The output of the OS command is filtered to extract the files that
  are affected and a list of file names is returned.
  @param profile - the name of the sync profile.
  @param src - the local root.
  @param dest - the remote root.
  @param conf - a reference to the configuration dictionary.
  @param force - if set to false, rsync will be run in --dry-run mode,
                 ie, no files will be transferred.
  @param files - if provided, only the files in the list will be synced.
  @return a list of files affected.
  """
  # set up the basic command (we just add things to it for different
  # cases)
  command = " ".join(["rsync",
      "" if force else "--dry-run",
      "--cvs-exclude",
      " ".join(map(lambda x: "--exclude=" + x, conf["excludes"].split(","))),
      "--delete",
      "--update",
      "--compress",
      "-rave",
      "'" + RSYNC_RSH + "'"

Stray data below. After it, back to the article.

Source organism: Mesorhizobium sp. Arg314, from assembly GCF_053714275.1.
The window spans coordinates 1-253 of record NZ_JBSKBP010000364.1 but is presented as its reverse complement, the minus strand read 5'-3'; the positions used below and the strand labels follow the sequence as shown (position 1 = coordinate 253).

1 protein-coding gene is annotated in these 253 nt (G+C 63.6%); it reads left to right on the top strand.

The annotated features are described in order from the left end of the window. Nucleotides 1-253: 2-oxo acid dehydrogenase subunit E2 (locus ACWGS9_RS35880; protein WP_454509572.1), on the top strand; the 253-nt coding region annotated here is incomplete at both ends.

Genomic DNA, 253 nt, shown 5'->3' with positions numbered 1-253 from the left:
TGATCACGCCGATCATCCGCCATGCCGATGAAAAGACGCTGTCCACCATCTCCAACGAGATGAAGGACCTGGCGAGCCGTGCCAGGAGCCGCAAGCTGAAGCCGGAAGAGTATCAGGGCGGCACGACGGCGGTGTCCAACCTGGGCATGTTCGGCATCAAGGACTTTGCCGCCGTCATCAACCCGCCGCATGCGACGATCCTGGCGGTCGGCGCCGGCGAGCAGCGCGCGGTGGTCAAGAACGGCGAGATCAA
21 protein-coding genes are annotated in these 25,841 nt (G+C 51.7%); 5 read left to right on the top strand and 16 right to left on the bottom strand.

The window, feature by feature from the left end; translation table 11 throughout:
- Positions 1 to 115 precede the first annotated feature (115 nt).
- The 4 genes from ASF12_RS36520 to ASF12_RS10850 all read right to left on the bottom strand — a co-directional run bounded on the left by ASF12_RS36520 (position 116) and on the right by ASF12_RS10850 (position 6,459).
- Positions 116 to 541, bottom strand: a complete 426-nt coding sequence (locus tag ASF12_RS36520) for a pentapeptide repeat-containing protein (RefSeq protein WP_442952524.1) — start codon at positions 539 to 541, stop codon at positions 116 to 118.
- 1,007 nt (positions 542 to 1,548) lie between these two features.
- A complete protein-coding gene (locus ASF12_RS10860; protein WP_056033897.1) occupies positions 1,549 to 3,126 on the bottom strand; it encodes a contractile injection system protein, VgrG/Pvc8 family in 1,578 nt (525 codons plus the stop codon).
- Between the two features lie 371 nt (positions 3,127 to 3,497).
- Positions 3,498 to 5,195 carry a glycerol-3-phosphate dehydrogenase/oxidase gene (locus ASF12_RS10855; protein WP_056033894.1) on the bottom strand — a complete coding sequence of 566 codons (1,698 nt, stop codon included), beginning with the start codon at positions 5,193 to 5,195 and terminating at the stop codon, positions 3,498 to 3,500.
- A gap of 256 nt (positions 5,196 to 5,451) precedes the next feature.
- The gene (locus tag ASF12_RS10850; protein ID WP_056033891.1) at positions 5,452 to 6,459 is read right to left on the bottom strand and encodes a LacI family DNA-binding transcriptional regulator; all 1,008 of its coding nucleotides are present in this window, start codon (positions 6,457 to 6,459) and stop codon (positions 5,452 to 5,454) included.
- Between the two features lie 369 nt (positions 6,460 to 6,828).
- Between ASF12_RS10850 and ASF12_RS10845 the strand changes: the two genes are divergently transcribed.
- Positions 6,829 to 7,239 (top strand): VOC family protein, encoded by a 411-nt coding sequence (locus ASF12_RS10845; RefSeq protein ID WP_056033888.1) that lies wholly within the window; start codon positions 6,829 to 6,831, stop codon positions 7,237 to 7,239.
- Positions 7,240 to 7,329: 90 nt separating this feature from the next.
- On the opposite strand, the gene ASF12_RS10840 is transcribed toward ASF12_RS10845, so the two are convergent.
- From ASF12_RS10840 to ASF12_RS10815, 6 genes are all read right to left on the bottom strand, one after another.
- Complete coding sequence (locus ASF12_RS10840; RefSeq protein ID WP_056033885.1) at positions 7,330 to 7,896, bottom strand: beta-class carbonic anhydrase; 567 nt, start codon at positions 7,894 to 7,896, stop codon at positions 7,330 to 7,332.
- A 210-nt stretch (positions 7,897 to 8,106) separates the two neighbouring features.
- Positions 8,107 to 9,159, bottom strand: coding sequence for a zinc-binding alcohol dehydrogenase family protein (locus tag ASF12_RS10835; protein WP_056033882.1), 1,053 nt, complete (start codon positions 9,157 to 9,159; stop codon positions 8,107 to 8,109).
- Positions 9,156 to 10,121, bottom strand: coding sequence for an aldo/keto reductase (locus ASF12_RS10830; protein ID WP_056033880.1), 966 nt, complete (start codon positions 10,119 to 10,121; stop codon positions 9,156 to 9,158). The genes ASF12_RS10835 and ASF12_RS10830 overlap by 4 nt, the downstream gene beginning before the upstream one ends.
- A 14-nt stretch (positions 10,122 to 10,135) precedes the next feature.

])
  from_file_name = ""
  if (len(files) > 0):
    # create a text file and use --files-from parameter to only
    # sync files in the files-from file
    from_file_name = abs_path(CONF_DIR, profile + ".list")
    filelist = open(from_file_name, 'wb')
    for file in files:
      filelist.write(file.replace(conf["local"] + os.sep, "") + os.linesep)
    filelist.flush()
    filelist.close()
    command = " ".join([command,
      "--files-from=" + from_file_name, src + "/", dest])
  else:
    command = " ".join([command, src + "/", dest])
  # run the command
  result = []
  for line in os.popen(command):
    if (len(line.strip()) == 0 or
        line.find("file list") > -1 or
        line.find("total size") > -1 or
        (line.find("sent") > -1 and line.find("received") > -1)):
       continue
    result.append(line[:-1])
  if (len(from_file_name) > 0 and os.path.exists(from_file_name)):
    os.remove(from_file_name)
  return result

def bidirectional_sync(profile, src, dest, conf):
  """
  The algorithm consists of multiple rsync commands. Inline comments
  describe this in more detail. These checks are meant to prevent
  clobbering of local changes. The set of files that do not have a
  conflict (in either direction) are presented to the user for